Halo Wars 2 single player has a lot of leader-triggered big moments.

Above: Halo Wars 2 single player has a lot of leader-triggered big moments.

Image Credit: Microsoft

GB: I was trying different things, like getting a big pile of all kinds of troops and sending that one big group out. But when you run out of those you have to go back and rebuild.

Nicholson: Exactly. It’s interesting to observe the tactics of—players sometimes feel that they can win with overwhelming numbers. They’ll sit at their base, set out turrets to defend the base, and then just build and build and build. Another player could take the same time to go and secure power nodes on the map. They’re generating a lot of resources, and they may not be spending all of them on their units, but then they can build out a smaller number of more powerful units that come over and wipe out your army. You’ll be left with no army and they’ll still have a ton of resources left. Then you’re exposed to different tactics for learning to counter that sort of thing. There’s depth for players who want it, but still accessibility for new players.

GB: If someone does come at you with something like 20 air units, is there a particular response you would do with that big an attack?

Nicholson: With that many air units, I want a bunch of Wolverines. You don’t necessarily need to retreat from that. If you’re just coming at me in the air and I’ve got my Wolverines out there, I’m pretty confident I’m going to do okay. It depends, though. If you have a bunch of infantry coming in from one side as well, then maybe I need to start bringing my vehicles out as well. It’s rock-paper-scissors, with some interesting nuances on the side. As I say, there’s a lot of depth in it.

GB: I got hurt pretty badly by a lot of those air unit attacks. I wasn’t ready.

Nicholson: That’s the interesting thing. If you’re in Deathmatch at that point, you can look at and think, “Okay, about seven minutes back I should have stocked up on this resource to build this building to pump out more Wolverines.” But if you’re in a mode like Blitz, you think, “Okay, I have some Wolverines in my deck, so let me cycle through these guys, discard these cards, pay a slight energy penalty, and get the Wolverines right out.” You’re still in the battle and you can counterattack. Then you go back to the deck management aspect. Is this deck solidly equipped to counter everything, or do you need to try a different approach? Do you maybe just need to stay out of the way of those air attacks and capture points more quickly?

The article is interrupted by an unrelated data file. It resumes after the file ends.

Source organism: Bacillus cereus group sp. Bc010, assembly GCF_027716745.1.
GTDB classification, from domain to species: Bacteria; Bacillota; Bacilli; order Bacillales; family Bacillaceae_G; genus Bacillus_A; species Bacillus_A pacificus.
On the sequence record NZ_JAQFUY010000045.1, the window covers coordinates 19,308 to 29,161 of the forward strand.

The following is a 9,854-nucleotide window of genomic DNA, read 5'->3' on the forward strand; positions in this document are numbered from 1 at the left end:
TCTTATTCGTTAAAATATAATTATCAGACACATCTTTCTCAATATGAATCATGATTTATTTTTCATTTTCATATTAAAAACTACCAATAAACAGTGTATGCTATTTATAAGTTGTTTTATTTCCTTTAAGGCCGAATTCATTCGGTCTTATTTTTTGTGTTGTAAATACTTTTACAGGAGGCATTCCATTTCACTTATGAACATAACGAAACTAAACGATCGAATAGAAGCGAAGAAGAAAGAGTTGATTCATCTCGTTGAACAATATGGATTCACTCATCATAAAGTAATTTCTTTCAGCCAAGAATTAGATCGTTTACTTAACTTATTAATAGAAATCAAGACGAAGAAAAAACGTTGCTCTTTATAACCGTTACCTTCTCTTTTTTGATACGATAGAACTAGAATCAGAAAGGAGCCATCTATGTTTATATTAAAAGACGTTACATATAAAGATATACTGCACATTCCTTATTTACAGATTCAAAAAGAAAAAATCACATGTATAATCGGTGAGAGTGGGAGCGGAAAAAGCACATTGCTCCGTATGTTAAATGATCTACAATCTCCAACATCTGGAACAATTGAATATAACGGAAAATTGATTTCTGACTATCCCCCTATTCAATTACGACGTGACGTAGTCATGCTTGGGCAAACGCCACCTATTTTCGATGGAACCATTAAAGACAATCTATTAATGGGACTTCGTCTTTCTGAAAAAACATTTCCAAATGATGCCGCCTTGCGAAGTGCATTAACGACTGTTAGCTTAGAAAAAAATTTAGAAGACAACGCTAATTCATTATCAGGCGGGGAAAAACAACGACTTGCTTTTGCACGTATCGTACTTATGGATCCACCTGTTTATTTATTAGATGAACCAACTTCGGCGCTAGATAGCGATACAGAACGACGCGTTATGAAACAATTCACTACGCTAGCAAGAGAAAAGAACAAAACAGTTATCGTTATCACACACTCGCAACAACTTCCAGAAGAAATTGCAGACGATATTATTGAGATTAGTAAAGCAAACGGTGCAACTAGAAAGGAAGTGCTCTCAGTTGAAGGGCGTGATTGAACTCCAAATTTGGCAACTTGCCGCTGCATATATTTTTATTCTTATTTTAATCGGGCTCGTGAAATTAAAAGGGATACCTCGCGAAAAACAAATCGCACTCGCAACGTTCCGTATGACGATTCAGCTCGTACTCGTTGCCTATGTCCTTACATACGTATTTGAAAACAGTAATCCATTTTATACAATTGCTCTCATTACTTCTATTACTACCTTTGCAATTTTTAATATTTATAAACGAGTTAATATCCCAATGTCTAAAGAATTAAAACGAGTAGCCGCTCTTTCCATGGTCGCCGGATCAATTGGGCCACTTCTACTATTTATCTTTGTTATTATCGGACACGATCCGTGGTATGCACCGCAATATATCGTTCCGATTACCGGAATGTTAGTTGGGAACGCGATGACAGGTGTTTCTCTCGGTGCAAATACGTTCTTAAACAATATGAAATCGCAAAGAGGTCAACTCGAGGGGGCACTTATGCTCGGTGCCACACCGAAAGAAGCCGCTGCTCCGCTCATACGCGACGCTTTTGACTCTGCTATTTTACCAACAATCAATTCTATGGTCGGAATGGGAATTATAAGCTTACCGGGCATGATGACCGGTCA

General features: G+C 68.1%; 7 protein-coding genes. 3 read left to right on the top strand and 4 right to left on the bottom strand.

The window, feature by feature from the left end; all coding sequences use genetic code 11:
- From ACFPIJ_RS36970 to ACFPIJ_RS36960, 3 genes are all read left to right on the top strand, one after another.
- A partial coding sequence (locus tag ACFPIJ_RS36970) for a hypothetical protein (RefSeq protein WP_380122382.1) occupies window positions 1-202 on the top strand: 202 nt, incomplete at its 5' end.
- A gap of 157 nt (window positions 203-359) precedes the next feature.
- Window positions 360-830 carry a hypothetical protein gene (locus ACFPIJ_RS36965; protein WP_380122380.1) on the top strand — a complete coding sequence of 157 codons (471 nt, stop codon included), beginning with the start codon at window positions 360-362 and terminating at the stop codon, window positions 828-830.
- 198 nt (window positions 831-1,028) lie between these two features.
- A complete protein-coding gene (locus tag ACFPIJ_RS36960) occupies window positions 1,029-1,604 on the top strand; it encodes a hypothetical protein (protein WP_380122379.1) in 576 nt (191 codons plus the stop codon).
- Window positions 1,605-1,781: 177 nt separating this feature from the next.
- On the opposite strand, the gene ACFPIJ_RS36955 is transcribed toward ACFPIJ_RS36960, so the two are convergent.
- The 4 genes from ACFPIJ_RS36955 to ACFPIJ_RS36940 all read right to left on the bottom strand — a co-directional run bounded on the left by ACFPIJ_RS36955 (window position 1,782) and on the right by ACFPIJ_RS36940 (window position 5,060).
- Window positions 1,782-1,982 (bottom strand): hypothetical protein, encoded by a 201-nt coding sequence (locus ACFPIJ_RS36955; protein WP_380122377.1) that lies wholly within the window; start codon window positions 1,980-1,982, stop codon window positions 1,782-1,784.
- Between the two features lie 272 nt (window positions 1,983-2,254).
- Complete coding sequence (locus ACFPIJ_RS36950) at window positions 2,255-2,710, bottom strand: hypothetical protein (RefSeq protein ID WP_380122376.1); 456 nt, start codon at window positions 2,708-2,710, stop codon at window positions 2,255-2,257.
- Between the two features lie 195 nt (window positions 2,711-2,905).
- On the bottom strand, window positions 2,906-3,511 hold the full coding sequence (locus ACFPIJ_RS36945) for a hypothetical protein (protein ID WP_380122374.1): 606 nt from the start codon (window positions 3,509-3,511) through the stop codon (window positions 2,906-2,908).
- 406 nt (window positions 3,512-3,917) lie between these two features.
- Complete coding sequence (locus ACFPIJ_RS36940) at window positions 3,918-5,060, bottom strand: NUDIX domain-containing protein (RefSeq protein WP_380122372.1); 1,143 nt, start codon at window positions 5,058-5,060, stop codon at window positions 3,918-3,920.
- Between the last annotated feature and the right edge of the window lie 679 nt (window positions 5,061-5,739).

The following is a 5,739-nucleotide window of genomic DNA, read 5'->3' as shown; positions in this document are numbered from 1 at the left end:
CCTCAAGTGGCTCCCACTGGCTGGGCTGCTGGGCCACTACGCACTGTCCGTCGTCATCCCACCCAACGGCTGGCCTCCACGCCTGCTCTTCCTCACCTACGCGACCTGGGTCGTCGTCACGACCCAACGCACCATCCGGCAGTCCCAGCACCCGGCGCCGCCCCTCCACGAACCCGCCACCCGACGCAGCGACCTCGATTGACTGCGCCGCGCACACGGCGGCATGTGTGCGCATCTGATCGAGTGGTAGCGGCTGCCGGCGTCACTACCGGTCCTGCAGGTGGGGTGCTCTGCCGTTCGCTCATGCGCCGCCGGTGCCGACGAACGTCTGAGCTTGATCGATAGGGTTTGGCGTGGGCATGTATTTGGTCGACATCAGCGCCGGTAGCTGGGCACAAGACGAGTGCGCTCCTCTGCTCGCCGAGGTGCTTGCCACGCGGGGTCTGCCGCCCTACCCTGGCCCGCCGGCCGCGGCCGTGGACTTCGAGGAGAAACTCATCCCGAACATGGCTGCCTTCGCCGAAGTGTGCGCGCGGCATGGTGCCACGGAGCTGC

GB: Is there an advantage to having a lot of bases?

Nicholson: We see strategies where having multiple bases is helpful, certainly. Then you’re dividing the area that your opposition needs to attack, and you’re also making sure you have the ability to build up armies in different places. If your main base is taken over, you still have somewhere you can pump out some units and maybe go recapture your main base or start building something new. You’re not just wiped out if you lose one location.

Cinematic moment with the commander in Halo Wars 2.

Above: Cinematic moment with the commander in Halo Wars 2.

Image Credit: Microsoft

GB: Now that you’re close to the end product, where do you think fans are going to find the most fun?

Nicholson: What we’ve got is a game that’s going to be, as I say, the RTS for everyone. If you love Halo, there’s a lot in this game you’re going to enjoy: the story, the environments, how we’re moving the universe on, the familiar units and the new ones. We have a whole new faction of new units we’ve brought into the world. If you’re an RTS fan, we have the depth there. You have the ability to explore that with a compelling console control mechanism. You can play this game if you know a lot about the Halo lore and the Halo backstory, but you don’t have to know anything about it. You can still come in and experience a compelling adventure. I think players are going to enjoy all of that.

Hopefully they’re going to enjoy the new Blitz mode, too. It’s a fresh approach to playing an RTS. It separates some of the strategy outside of the battle and lets you deploy your tactics. There’s a lot in there that appeals to a variety of people.

GB: Is it going to be possible for PC and console players to play each other, or is there not much point in that?

Nicholson: The title is an Xbox Play Anywhere game, so if you purchase the digital version on one platform then you get it for free on the other one as well. But we don’t have cross play. PC can’t play against console and vice versa. There are pros and cons to it. That’s certainly on a list of things we’d like to do. We’d like to get to it in the future. But early on we had to make some priority calls as far as where we focus our time and our talent. We decided to focus on the campaign and on innovations like Blitz. Maybe cross play will come into the series further down the line.

GB: As far as where people spend time, does it seem like they go back and forth between multiplayer and campaign and co-op?

Nicholson: Yeah. There’s a compelling campaign in there. It’s great fun to play, a great story to move the universe forward. There’s the co-op element for both campaign and skirmish mode, so you can play against AI with a friend. And then you have 1v1, 2v2, and 3v3 in all three of the more traditional multiplayer modes, as well as Blitz. And you can play Blitz in solo or co-op modes. There’s a lot to do, a lot of Halo Wars for people to play.